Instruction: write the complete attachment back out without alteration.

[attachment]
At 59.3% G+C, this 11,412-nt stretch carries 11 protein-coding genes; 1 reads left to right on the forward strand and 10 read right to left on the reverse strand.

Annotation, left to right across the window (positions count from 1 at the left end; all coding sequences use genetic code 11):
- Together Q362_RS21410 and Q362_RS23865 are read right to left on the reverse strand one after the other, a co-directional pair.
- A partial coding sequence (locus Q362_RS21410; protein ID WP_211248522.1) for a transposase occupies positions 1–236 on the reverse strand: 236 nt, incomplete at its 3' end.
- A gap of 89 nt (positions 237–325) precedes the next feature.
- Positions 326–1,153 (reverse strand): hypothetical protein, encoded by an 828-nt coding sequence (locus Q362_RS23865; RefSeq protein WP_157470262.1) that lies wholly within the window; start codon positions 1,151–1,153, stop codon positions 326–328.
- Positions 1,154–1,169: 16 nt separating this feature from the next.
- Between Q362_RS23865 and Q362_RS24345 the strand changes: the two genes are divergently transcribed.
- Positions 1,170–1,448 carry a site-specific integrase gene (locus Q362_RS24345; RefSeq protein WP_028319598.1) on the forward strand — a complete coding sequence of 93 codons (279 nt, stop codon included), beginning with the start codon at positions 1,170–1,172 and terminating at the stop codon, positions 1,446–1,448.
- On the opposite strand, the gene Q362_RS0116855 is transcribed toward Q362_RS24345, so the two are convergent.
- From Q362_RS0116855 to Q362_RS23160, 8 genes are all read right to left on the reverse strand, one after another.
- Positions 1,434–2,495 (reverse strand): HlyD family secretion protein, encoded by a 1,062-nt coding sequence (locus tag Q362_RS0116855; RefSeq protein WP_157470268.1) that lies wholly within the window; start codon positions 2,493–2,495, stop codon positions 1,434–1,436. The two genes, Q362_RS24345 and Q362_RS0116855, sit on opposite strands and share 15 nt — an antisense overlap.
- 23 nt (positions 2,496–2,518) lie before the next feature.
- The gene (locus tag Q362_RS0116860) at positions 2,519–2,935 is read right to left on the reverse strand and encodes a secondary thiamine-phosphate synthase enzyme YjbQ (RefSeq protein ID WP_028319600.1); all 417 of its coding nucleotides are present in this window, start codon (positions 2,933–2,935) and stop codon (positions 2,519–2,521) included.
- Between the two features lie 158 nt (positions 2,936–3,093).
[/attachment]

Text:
At 59.3% G+C, this 11,412-nt stretch carries 11 protein-coding genes; 1 reads left to right on the forward strand and 10 read right to left on the reverse strand.

Annotation, left to right across the window (positions count from 1 at the left end; all coding sequences use genetic code 11):
- Together Q362_RS21410 and Q362_RS23865 are read right to left on the reverse strand one after the other, a co-directional pair.
- A partial coding sequence (locus Q362_RS21410; protein ID WP_211248522.1) for a transposase occupies positions 1–236 on the reverse strand: 236 nt, incomplete at its 3' end.
- A gap of 89 nt (positions 237–325) precedes the next feature.
- Positions 326–1,153 (reverse strand): hypothetical protein, encoded by an 828-nt coding sequence (locus Q362_RS23865; RefSeq protein WP_157470262.1) that lies wholly within the window; start codon positions 1,151–1,153, stop codon positions 326–328.
- Positions 1,154–1,169: 16 nt separating this feature from the next.
- Between Q362_RS23865 and Q362_RS24345 the strand changes: the two genes are divergently transcribed.
- Positions 1,170–1,448 carry a site-specific integrase gene (locus Q362_RS24345; RefSeq protein WP_028319598.1) on the forward strand — a complete coding sequence of 93 codons (279 nt, stop codon included), beginning with the start codon at positions 1,170–1,172 and terminating at the stop codon, positions 1,446–1,448.
- On the opposite strand, the gene Q362_RS0116855 is transcribed toward Q362_RS24345, so the two are convergent.
- From Q362_RS0116855 to Q362_RS23160, 8 genes are all read right to left on the reverse strand, one after another.
- Positions 1,434–2,495 (reverse strand): HlyD family secretion protein, encoded by a 1,062-nt coding sequence (locus tag Q362_RS0116855; RefSeq protein WP_157470268.1) that lies wholly within the window; start codon positions 2,493–2,495, stop codon positions 1,434–1,436. The two genes, Q362_RS24345 and Q362_RS0116855, sit on opposite strands and share 15 nt — an antisense overlap.
- 23 nt (positions 2,496–2,518) lie before the next feature.
- The gene (locus tag Q362_RS0116860) at positions 2,519–2,935 is read right to left on the reverse strand and encodes a secondary thiamine-phosphate synthase enzyme YjbQ (RefSeq protein ID WP_028319600.1); all 417 of its coding nucleotides are present in this window, start codon (positions 2,933–2,935) and stop codon (positions 2,519–2,521) included.
- Between the two features lie 158 nt (positions 2,936–3,093).